Inducible over-expression of wild type α-synuclein in human neuronal cells leads to caspase-dependent non-apoptotic death

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Abstract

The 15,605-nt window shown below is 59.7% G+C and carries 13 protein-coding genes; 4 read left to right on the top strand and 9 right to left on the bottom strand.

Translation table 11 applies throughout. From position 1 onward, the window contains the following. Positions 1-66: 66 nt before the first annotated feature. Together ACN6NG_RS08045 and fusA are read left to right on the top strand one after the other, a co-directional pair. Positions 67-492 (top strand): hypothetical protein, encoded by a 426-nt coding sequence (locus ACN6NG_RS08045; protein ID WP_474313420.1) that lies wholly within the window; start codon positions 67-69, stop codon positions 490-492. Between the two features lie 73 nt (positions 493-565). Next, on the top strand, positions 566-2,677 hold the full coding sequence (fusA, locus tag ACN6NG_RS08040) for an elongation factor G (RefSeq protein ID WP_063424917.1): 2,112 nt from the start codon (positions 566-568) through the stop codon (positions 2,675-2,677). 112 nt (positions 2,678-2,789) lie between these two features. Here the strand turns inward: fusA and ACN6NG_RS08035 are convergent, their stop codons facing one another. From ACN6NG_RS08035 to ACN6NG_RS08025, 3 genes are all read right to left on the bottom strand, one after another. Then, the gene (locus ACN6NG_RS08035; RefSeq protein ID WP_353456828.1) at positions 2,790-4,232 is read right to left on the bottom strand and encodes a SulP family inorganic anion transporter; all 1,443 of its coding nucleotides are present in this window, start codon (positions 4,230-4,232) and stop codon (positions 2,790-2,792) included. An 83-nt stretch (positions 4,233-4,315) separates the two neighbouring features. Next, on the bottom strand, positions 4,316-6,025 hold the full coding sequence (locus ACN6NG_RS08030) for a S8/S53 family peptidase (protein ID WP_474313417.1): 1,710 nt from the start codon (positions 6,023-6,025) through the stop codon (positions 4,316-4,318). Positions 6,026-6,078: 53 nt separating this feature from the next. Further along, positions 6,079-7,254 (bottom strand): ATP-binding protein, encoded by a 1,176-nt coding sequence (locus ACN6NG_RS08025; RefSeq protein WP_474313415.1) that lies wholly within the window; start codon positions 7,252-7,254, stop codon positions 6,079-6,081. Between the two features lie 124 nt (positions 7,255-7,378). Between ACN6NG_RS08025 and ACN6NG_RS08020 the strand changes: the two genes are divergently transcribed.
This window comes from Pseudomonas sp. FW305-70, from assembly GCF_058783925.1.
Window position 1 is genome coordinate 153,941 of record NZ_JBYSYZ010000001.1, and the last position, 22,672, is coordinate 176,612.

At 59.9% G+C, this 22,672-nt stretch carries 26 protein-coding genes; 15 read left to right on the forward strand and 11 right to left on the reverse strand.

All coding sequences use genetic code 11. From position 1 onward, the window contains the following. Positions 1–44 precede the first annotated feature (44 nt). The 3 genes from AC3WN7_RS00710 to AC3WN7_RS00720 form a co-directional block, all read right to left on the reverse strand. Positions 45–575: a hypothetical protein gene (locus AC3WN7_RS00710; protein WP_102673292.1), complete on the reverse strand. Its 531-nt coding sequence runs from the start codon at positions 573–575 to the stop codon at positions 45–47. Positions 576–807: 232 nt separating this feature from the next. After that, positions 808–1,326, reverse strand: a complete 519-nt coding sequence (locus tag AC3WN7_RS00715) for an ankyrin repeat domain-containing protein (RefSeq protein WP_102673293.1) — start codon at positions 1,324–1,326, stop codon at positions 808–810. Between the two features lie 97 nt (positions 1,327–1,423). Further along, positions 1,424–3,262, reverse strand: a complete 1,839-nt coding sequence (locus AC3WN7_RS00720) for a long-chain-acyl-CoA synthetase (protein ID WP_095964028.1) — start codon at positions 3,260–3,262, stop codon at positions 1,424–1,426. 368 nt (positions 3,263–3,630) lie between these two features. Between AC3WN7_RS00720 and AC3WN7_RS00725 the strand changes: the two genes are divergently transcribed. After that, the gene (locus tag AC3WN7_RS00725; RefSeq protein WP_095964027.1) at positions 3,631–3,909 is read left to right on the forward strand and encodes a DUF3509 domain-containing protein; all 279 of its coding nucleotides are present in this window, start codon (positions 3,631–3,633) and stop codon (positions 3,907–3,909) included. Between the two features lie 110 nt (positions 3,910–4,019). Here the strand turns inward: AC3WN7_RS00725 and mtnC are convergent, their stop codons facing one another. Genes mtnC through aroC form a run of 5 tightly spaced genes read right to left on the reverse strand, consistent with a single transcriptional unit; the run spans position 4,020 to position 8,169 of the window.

Alpha-synuclein (ASYN) is central in Parkinson's disease pathogenesis. Converging pieces of evidence suggest that the levels of ASYN expression play a critical role in both familial and sporadic Parkinson's disease. To elucidate the mechanism underlying wild type (WT) ASYN-mediated neurotoxicity, we have generated a novel Tet-Off SHSY-5Y cell line, conditionally expressing WT ASYN. Induction of human WT ASYN in retinoic acid-differentiated SHSY-5Y cells leads to accumulation of soluble ASYN oligomers, in the absence of inclusions, and to gradual cellular degeneration. Morphologically, the death observed is non-apoptotic. Caspases other than caspase 3, including caspase 9, are activated and caspase inhibition diminishes death by acting at a point upstream of cytochrome c release. Application of Scyllo-inositol, an oligomer-stabilizing compound, prevents neuronal death in this model. These findings are consistent with a model in which oligomeric ASYN triggers the initial activation of the apoptotic pathway, which is however blocked downstream of the mitochondrial checkpoint, thus leading to a death combining in a unique fashion both apoptotic and non-apoptotic features. This novel inducible cell model system may prove valuable in the deciphering of WT ASYN-induced pathogenic effects and in the assessment and screening of potential therapeutic strategies.

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